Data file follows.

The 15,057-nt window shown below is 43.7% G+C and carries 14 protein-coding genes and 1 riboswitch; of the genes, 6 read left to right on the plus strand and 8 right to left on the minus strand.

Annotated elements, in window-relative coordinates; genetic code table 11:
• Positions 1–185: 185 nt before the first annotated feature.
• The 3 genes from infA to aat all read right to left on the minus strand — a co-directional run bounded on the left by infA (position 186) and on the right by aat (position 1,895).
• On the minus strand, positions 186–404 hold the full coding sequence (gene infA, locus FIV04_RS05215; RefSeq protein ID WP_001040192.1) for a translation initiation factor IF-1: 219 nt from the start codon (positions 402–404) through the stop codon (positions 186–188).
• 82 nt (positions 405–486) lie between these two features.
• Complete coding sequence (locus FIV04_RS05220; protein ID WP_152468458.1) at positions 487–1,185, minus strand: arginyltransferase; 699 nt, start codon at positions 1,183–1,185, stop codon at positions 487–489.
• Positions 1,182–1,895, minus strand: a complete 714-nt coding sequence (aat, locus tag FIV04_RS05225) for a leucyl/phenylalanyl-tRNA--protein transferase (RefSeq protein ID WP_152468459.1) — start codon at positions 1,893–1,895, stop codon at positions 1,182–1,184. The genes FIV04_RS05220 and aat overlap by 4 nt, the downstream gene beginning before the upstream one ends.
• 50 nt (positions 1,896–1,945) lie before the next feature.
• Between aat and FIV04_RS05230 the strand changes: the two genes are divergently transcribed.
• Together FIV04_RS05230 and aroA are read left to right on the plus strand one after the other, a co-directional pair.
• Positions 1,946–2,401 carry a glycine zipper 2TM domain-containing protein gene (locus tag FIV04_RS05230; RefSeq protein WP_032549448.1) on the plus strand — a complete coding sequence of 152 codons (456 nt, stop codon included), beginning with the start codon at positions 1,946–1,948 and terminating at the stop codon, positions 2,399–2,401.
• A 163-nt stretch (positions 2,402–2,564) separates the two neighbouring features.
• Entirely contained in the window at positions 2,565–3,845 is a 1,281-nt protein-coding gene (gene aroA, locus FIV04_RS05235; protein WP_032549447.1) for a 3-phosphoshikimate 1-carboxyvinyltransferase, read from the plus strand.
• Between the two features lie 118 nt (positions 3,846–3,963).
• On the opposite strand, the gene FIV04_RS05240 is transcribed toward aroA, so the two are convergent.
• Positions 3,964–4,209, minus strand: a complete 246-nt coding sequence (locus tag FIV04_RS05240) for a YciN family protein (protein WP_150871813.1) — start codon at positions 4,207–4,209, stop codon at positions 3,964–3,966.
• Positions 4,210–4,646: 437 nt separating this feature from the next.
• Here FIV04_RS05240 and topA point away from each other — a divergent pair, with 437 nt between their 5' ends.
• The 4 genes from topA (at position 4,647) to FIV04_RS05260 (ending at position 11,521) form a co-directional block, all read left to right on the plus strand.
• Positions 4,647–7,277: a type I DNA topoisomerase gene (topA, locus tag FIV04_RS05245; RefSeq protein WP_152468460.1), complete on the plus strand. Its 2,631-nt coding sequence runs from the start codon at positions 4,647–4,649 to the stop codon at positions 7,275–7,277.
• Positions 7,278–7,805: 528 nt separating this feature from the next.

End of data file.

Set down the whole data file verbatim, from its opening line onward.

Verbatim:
The 15,057-nt window shown below is 43.7% G+C and carries 14 protein-coding genes and 1 riboswitch; of the genes, 6 read left to right on the plus strand and 8 right to left on the minus strand.

Annotated elements, in window-relative coordinates; genetic code table 11:
• Positions 1–185: 185 nt before the first annotated feature.
• The 3 genes from infA to aat all read right to left on the minus strand — a co-directional run bounded on the left by infA (position 186) and on the right by aat (position 1,895).
• On the minus strand, positions 186–404 hold the full coding sequence (gene infA, locus FIV04_RS05215; RefSeq protein ID WP_001040192.1) for a translation initiation factor IF-1: 219 nt from the start codon (positions 402–404) through the stop codon (positions 186–188).
• 82 nt (positions 405–486) lie between these two features.
• Complete coding sequence (locus FIV04_RS05220; protein ID WP_152468458.1) at positions 487–1,185, minus strand: arginyltransferase; 699 nt, start codon at positions 1,183–1,185, stop codon at positions 487–489.
• Positions 1,182–1,895, minus strand: a complete 714-nt coding sequence (aat, locus tag FIV04_RS05225) for a leucyl/phenylalanyl-tRNA--protein transferase (RefSeq protein ID WP_152468459.1) — start codon at positions 1,893–1,895, stop codon at positions 1,182–1,184. The genes FIV04_RS05220 and aat overlap by 4 nt, the downstream gene beginning before the upstream one ends.
• 50 nt (positions 1,896–1,945) lie before the next feature.
• Between aat and FIV04_RS05230 the strand changes: the two genes are divergently transcribed.
• Together FIV04_RS05230 and aroA are read left to right on the plus strand one after the other, a co-directional pair.
• Positions 1,946–2,401 carry a glycine zipper 2TM domain-containing protein gene (locus tag FIV04_RS05230; RefSeq protein WP_032549448.1) on the plus strand — a complete coding sequence of 152 codons (456 nt, stop codon included), beginning with the start codon at positions 1,946–1,948 and terminating at the stop codon, positions 2,399–2,401.
• A 163-nt stretch (positions 2,402–2,564) separates the two neighbouring features.
• Entirely contained in the window at positions 2,565–3,845 is a 1,281-nt protein-coding gene (gene aroA, locus FIV04_RS05235; protein WP_032549447.1) for a 3-phosphoshikimate 1-carboxyvinyltransferase, read from the plus strand.
• Between the two features lie 118 nt (positions 3,846–3,963).
• On the opposite strand, the gene FIV04_RS05240 is transcribed toward aroA, so the two are convergent.
• Positions 3,964–4,209, minus strand: a complete 246-nt coding sequence (locus tag FIV04_RS05240) for a YciN family protein (protein WP_150871813.1) — start codon at positions 4,207–4,209, stop codon at positions 3,964–3,966.
• Positions 4,210–4,646: 437 nt separating this feature from the next.
• Here FIV04_RS05240 and topA point away from each other — a divergent pair, with 437 nt between their 5' ends.
• The 4 genes from topA (at position 4,647) to FIV04_RS05260 (ending at position 11,521) form a co-directional block, all read left to right on the plus strand.
• Positions 4,647–7,277: a type I DNA topoisomerase gene (topA, locus tag FIV04_RS05245; RefSeq protein WP_152468460.1), complete on the plus strand. Its 2,631-nt coding sequence runs from the start codon at positions 4,647–4,649 to the stop codon at positions 7,275–7,277.
• Positions 7,278–7,805: 528 nt separating this feature from the next.